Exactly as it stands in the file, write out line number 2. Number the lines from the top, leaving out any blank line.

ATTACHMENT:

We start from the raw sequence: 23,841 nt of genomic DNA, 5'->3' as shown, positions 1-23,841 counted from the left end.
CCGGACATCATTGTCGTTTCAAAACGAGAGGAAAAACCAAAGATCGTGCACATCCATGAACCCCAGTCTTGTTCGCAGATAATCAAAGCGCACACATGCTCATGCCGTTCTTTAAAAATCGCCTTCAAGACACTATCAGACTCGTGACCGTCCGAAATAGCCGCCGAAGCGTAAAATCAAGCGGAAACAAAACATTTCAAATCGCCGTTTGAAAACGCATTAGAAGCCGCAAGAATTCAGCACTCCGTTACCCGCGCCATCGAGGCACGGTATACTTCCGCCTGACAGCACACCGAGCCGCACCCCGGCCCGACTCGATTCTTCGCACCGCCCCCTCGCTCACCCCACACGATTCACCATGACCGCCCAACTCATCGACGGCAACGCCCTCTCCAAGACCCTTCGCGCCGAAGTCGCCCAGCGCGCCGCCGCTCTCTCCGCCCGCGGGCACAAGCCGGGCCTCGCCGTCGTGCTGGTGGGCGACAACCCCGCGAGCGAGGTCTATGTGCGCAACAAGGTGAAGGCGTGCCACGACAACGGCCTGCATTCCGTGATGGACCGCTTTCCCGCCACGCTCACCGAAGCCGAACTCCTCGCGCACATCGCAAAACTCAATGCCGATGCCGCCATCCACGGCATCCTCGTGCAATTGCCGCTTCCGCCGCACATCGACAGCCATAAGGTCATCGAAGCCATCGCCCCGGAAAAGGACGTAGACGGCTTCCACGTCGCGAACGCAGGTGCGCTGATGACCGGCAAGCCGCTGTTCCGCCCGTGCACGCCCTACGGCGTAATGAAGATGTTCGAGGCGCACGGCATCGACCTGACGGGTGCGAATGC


CCGGACATCATTGTCGTTTCAAAACGAGAGGAAAAACCAAAGATCGTGCACATCCATGAACCCCAGTCTTGTTCGCAGATAATCAAAGCGCACACATGCTCATGCCGTTCTTTAAAAATCGCCTTCAAGACACTATCAGACTCGTGACCGTCCGAAATAGCCGCCGAAGCGTAAAATCAAGCGGAAACAAAACATTTCAAATCGCCGTTTGAAAACGCATTAGAAGCCGCAAGAATTCAGCACTCCGTTACCCGCGCCATCGAGGCACGGTATACTTCCGCCTGACAGCACACCGAGCCGCACCCCGGCCCGACTCGATTCTTCGCACCGCCCCCTCGCTCACCCCACACGATTCACCATGACCGCCCAACTCATCGACGGCAACGCCCTCTCCAAGACCCTTCGCGCCGAAGTCGCCCAGCGCGCCGCCGCTCTCTCCGCCCGCGGGCACAAGCCGGGCCTCGCCGTCGTGCTGGTGGGCGACAACCCCGCGAGCGAGGTCTATGTGCGCAACAAGGTGAAGGCGTGCCACGACAACGGCCTGCATTCCGTGATGGACCGCTTTCCCGCCACGCTCACCGAAGCCGAACTCCTCGCGCACATCGCAAAACTCAATGCCGATGCCGCCATCCACGGCATCCTCGTGCAATTGCCGCTTCCGCCGCACATCGACAGCCATAAGGTCATCGAAGCCATCGCCCCGGAAAAGGACGTAGACGGCTTCCACGTCGCGAACGCAGGTGCGCTGATGACCGGCAAGCCGCTGTTCCGCCCGTGCACGCCCTACGGCGTAATGAAGATGTTCGAGGCGCACGGCATCGACCTGACGGGTGCGAATGC